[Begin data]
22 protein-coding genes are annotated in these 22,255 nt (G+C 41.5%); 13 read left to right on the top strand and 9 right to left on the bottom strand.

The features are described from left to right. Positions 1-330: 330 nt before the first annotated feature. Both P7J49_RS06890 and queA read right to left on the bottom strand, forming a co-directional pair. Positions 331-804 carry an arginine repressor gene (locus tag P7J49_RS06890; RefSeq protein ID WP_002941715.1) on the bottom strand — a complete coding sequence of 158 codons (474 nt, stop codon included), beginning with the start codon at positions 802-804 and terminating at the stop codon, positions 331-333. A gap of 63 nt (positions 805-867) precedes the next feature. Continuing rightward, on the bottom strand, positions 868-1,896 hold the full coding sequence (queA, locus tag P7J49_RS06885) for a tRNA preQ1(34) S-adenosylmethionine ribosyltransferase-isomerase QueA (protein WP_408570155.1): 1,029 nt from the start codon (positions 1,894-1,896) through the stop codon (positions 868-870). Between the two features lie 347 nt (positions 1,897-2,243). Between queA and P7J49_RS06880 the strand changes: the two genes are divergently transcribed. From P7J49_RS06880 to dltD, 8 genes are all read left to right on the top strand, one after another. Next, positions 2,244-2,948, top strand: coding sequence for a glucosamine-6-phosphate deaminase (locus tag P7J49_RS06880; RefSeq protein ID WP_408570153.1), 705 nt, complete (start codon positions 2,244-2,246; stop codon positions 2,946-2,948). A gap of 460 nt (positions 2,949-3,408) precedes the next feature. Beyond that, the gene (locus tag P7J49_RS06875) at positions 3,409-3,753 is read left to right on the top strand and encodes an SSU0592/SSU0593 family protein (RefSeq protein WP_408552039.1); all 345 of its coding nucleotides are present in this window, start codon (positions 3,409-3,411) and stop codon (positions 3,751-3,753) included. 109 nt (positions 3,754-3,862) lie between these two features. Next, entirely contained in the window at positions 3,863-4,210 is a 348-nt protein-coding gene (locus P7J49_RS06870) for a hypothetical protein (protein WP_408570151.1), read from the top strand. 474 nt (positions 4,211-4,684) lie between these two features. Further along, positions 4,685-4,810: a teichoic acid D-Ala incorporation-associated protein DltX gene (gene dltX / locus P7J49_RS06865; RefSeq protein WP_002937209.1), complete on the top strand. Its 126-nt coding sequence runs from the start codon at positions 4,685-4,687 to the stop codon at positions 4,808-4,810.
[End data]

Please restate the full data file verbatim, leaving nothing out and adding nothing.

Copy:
22 protein-coding genes are annotated in these 22,255 nt (G+C 41.5%); 13 read left to right on the top strand and 9 right to left on the bottom strand.

The features are described from left to right. Positions 1-330: 330 nt before the first annotated feature. Both P7J49_RS06890 and queA read right to left on the bottom strand, forming a co-directional pair. Positions 331-804 carry an arginine repressor gene (locus tag P7J49_RS06890; RefSeq protein ID WP_002941715.1) on the bottom strand — a complete coding sequence of 158 codons (474 nt, stop codon included), beginning with the start codon at positions 802-804 and terminating at the stop codon, positions 331-333. A gap of 63 nt (positions 805-867) precedes the next feature. Continuing rightward, on the bottom strand, positions 868-1,896 hold the full coding sequence (queA, locus tag P7J49_RS06885) for a tRNA preQ1(34) S-adenosylmethionine ribosyltransferase-isomerase QueA (protein WP_408570155.1): 1,029 nt from the start codon (positions 1,894-1,896) through the stop codon (positions 868-870). Between the two features lie 347 nt (positions 1,897-2,243). Between queA and P7J49_RS06880 the strand changes: the two genes are divergently transcribed. From P7J49_RS06880 to dltD, 8 genes are all read left to right on the top strand, one after another. Next, positions 2,244-2,948, top strand: coding sequence for a glucosamine-6-phosphate deaminase (locus tag P7J49_RS06880; RefSeq protein ID WP_408570153.1), 705 nt, complete (start codon positions 2,244-2,246; stop codon positions 2,946-2,948). A gap of 460 nt (positions 2,949-3,408) precedes the next feature. Beyond that, the gene (locus tag P7J49_RS06875) at positions 3,409-3,753 is read left to right on the top strand and encodes an SSU0592/SSU0593 family protein (RefSeq protein WP_408552039.1); all 345 of its coding nucleotides are present in this window, start codon (positions 3,409-3,411) and stop codon (positions 3,751-3,753) included. 109 nt (positions 3,754-3,862) lie between these two features. Next, entirely contained in the window at positions 3,863-4,210 is a 348-nt protein-coding gene (locus P7J49_RS06870) for a hypothetical protein (protein WP_408570151.1), read from the top strand. 474 nt (positions 4,211-4,684) lie between these two features. Further along, positions 4,685-4,810: a teichoic acid D-Ala incorporation-associated protein DltX gene (gene dltX / locus P7J49_RS06865; RefSeq protein WP_002937209.1), complete on the top strand. Its 126-nt coding sequence runs from the start codon at positions 4,685-4,687 to the stop codon at positions 4,808-4,810.